The juggling act

Throwing all the balls up into the air and trying to catch them whilst blindfolded and riding a unicycle is a pretty good way to describe the challenge that I face in having to juggle and balance my expectations as a Westerner against the Middle Eastern culture I live in.

I think like a Westerner and accordingly there are certain things where I’m unwilling to compromise on the standards and expectations that I have.  The well being of my daughter is one of those areas where I take a firm line that my expectation as a Westerner must be met. I’m not suggesting for one minute that Jordanians don’t love their children dearly as they certainly do. I just think that there has been a level of education and awareness in the western world that aids in increasing a child’s well being.

Restraining children in cars is one of those areas. I cringe when I see a car driving down the highway with a baby being held in the front passenger seat and a toddler standing up and leaning through the gap between the two front seats.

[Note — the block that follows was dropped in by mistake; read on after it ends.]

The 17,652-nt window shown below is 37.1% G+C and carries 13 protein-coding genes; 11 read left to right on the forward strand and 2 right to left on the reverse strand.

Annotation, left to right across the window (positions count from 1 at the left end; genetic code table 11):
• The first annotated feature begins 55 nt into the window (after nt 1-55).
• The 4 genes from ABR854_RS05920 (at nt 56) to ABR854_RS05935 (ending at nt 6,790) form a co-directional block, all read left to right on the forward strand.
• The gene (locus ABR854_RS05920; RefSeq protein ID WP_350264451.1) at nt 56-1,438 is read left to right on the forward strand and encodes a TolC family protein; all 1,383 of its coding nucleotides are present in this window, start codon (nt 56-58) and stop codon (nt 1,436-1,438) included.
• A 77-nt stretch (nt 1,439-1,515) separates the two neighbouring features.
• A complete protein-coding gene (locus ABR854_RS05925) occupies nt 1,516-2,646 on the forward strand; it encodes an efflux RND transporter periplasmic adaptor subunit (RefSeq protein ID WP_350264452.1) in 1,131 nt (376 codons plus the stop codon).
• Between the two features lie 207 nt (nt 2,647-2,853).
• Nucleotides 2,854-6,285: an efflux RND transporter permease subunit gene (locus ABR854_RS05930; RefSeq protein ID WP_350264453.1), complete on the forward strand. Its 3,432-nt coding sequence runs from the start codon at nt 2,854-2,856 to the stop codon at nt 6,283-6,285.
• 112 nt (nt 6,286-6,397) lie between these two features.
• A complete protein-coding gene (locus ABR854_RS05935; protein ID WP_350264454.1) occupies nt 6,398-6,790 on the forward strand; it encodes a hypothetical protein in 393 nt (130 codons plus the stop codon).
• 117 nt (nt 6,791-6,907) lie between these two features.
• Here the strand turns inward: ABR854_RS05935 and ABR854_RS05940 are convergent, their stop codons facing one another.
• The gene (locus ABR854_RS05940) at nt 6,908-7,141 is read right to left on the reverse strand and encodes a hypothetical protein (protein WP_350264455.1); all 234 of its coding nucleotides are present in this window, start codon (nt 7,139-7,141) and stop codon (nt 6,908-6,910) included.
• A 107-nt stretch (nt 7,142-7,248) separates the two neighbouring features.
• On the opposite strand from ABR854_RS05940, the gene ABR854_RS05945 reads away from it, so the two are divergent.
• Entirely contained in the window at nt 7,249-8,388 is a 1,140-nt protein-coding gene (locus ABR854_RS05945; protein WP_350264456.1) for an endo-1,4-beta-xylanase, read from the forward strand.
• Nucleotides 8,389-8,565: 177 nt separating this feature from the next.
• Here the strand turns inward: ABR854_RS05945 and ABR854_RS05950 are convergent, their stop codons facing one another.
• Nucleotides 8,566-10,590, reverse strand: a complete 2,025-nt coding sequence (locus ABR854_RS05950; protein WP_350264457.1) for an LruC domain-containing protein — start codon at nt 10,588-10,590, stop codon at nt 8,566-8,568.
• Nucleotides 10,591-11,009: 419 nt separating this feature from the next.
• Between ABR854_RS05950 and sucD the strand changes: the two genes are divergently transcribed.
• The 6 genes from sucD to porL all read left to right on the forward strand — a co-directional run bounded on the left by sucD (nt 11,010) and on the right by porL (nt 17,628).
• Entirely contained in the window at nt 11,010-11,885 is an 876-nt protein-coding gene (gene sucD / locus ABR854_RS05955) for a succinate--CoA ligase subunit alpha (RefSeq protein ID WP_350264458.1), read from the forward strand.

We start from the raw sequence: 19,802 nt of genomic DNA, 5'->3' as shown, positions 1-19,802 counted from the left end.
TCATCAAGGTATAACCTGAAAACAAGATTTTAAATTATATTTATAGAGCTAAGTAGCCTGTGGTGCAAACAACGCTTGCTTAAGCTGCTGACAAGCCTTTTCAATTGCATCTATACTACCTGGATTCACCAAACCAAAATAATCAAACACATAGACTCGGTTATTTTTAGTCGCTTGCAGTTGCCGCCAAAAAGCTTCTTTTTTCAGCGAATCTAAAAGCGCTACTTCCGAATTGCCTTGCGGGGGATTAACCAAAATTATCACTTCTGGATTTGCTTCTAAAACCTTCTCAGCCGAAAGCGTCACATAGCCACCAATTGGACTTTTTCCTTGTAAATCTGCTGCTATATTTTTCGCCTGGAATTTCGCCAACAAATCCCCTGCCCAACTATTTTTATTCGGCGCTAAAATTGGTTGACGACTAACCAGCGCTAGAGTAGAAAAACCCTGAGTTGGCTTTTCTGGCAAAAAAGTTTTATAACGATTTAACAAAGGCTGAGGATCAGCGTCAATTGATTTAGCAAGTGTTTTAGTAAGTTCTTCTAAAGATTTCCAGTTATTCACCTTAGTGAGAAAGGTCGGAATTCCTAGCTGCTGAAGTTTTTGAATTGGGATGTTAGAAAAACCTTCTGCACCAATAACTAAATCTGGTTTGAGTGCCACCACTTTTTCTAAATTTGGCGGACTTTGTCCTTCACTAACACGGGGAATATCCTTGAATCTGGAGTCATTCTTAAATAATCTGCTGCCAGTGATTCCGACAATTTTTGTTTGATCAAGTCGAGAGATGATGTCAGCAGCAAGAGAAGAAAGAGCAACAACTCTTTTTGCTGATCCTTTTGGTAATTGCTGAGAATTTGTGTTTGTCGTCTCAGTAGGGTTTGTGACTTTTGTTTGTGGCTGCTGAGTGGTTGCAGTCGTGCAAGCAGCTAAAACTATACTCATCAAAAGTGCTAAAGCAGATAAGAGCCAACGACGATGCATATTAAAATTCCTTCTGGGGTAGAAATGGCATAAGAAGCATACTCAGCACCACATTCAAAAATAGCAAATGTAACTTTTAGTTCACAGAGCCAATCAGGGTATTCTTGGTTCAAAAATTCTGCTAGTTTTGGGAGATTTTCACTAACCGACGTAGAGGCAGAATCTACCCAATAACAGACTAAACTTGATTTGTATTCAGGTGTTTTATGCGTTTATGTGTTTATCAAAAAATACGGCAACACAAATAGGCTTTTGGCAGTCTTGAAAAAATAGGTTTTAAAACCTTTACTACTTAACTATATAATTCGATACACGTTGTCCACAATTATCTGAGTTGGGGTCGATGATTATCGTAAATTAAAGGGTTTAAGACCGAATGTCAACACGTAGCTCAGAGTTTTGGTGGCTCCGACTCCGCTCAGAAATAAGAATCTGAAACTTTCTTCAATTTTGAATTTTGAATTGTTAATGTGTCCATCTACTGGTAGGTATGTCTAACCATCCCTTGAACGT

Case in point. Even though it’s not a great photo you can see a baby being held on the mothers lap in the front seat and a toddler standing up and leaning through the gap between the two front seats.


I don’t believe for one minute that any parent would deliberately put their child in harms way, but knowing what I do about the risk of death and injury to unrestrained passengers especially children I insist that Alia is put into a car seat when we are going anywhere in the car.

The time has come for us to need to buy a new car seat for Alia as the infant one is nearly too small for her. It’s so hard for Atef to understand why we need to spend the equivalent of nearly half his monthly wage on an item that is not deemed necessary or appreciated by Jordanians.

Unfortunately that’s where lots of the balancing has to come in. Many of the things that I consider necessary such as the car seat are extremely expensive in comparison to the average Jordanian monthly wage, and even then a car seat here in Jordan may cost the same as a car seat in Australia, but they are by no means to the same quality standard. So whilst I’m having to balance Atef’s concerns about how expensive things are that are not typically part of  the Jordanian lifestyle, I’m also incredibly frustrated that we have to spend that amount of money on a substandard product that isn’t worth half what we will pay with every likelihood that it will break within the year.

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